4. Ranking Results Once the search engine has determined which results are a match for the query, the engine's algorithm (a mathematical equation commonly used for sorting) runs calculations on each of the results to determine which is most relevant to the given query. They sort these on the results pages in order from most relevant to least so that users can make a choice about which to select. Although a search engine's operations are not particularly lengthy, systems like Google, Yahoo!, AskJeeves and MSN are among the most complex, processing-intensive computers in the world, managing millions of calculations each second and funneling demands for information to an enormous group of users.
Modern commercial search engines rely on the science of information retrieval (IR). That science has existed since the middle of the 20th century, when retrieval systems powered computers in libraries, research facilities and government labs. Early in the development of search systems, IR scientists realized that two critical components made up the majority of search functionality: Relevance - the degree to which the content of the documents returned in a search matched the user's query intention and terms. The relevance of a document increases if the terms or phrase queried by the user occurs multiple times and shows up in the title of the work or in important headlines or subheaders. Popularity - the relative importance, measured via citation (the act of one work referencing another, as often occurs in academic and business documents) of a given document that matches the user's query. The popularity of a given document increases with every other document that references it. These two items were translated to web search 40 years later and manifest themselves in the form of document analysis and link analysis. In document analysis, search engines look at whether the search terms are found in important areas of the document - the title, the meta data, the heading tags and the body of text content. They also attempt to automatically measure the quality of the document (through complex systems beyond the scope of this guide). In link analysis, search engines measure not only who is linking to a site or page, but what they are saying about that page/site. They also have a good grasp on who is affiliated with whom (through historical link data, the site's registration records and other sources), who is worthy of being trusted (links from .edu and .gov pages are generally more valuable for this reason) and contextual data about the site the page is hosted on (who links to that site, what they say about the site, etc.). Link and document analysis combine and overlap hundreds of factors that can be individually measured and filtered through the search engine algorithms (the set of instructions that tell the engines what importance to assign to each factor). The algorithm then determines scoring for the documents and (ideally) lists results in decreasing order of importance (rankings).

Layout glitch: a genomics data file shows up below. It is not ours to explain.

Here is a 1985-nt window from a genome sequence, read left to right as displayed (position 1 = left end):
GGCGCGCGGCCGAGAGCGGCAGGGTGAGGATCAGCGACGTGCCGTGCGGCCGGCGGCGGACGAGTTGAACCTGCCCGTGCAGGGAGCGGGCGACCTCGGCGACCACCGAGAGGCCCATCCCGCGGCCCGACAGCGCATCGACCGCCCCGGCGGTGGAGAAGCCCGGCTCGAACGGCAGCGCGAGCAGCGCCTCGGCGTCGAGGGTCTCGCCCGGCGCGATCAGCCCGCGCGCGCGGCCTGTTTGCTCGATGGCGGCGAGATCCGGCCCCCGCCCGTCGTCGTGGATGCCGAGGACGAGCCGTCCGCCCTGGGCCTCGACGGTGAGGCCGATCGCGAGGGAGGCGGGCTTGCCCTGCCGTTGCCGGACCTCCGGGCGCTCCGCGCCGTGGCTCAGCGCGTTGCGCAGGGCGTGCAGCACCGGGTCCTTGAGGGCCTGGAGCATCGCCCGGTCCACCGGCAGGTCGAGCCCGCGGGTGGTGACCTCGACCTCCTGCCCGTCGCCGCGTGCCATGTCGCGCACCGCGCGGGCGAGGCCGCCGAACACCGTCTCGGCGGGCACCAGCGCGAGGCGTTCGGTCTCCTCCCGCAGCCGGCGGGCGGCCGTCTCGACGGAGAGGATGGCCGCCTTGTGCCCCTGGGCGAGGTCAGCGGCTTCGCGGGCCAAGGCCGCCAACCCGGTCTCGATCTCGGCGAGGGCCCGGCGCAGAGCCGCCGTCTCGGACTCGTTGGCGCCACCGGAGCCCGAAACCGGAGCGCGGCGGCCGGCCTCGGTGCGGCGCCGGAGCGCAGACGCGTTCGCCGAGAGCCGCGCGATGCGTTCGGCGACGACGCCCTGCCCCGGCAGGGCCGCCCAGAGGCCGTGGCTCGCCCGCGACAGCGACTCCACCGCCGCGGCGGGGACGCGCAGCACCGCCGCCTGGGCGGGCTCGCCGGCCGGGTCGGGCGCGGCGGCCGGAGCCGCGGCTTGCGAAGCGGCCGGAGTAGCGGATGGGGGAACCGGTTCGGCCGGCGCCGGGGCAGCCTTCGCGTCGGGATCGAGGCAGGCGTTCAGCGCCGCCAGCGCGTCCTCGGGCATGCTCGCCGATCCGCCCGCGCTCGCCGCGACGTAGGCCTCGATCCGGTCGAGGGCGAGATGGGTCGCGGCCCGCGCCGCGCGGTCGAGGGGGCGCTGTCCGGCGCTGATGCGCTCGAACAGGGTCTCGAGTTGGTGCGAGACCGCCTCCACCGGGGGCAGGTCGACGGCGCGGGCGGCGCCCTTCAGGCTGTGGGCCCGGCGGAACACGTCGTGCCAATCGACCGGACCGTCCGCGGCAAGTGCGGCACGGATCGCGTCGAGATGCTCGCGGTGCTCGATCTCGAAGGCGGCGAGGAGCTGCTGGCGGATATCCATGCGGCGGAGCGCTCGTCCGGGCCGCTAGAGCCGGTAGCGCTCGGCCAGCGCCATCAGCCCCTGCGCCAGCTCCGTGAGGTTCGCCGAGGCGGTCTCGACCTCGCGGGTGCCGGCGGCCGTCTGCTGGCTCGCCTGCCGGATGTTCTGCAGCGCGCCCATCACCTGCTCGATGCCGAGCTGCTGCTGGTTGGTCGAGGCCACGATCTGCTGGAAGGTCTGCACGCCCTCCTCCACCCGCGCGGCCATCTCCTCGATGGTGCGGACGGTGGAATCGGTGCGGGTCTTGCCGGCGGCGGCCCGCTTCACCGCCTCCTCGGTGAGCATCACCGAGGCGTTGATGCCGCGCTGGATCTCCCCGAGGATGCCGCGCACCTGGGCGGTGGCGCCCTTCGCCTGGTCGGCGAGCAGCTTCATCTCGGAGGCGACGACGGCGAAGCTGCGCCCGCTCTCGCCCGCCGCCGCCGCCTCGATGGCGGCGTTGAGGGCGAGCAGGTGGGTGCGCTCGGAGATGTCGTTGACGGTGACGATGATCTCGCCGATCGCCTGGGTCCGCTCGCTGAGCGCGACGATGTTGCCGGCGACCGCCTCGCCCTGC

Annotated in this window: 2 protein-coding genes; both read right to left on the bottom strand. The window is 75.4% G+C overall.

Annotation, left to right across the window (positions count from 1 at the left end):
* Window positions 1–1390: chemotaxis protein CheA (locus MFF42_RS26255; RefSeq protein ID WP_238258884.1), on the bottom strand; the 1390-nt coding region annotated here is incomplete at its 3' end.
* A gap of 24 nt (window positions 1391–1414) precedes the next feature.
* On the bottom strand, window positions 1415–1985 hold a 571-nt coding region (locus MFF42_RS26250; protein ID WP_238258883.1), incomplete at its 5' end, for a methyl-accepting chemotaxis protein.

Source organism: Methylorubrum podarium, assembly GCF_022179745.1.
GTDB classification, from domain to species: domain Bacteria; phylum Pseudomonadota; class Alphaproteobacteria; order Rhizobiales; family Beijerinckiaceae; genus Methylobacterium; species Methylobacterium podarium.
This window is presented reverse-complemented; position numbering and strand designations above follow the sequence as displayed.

Search engines rely on the terms queried by users to determine which results to put through their algorithms, order and return to the user. But, rather than simply recognizing and retrieving exact matches for query terms, search engines use their knowledge of semantics (the science of language) to construct intelligent matching for queries. An example might be a search for loan providers that also returned results that did not contain that specific phrase, but instead had the term lenders. The engines collect data based on the frequency of use of terms and the co-occurrence of words and phrases throughout the web. If certain terms or phrases are often found together on pages or sites, search engines can construct intelligent theories about their relationships. Mining semantic data through the incredible corpus that is the Internet has given search engines some of the most accurate data about word ontologies and the connections between words ever assembled artificially. This immense knowledge of language and its usage gives them the ability to determine which pages in a site are topically related, what the topic of a page or site is, how the link structure of the web divides into topical communties and much, much more. Search engines' growing artificial intelligence on the subject of language means that queries will increasingly return more intelligent, evolved results. This heavy investment in the field of natural language processing (NLP) will help to achieve greater understanding of the meaning and intent behind their users' queries. Over the long term, users can expect the results of this work to produce increased relevancy in the SERPs (Search Engine Results Pages) and more accurate guesses from the engines as to the intent of a user's queries.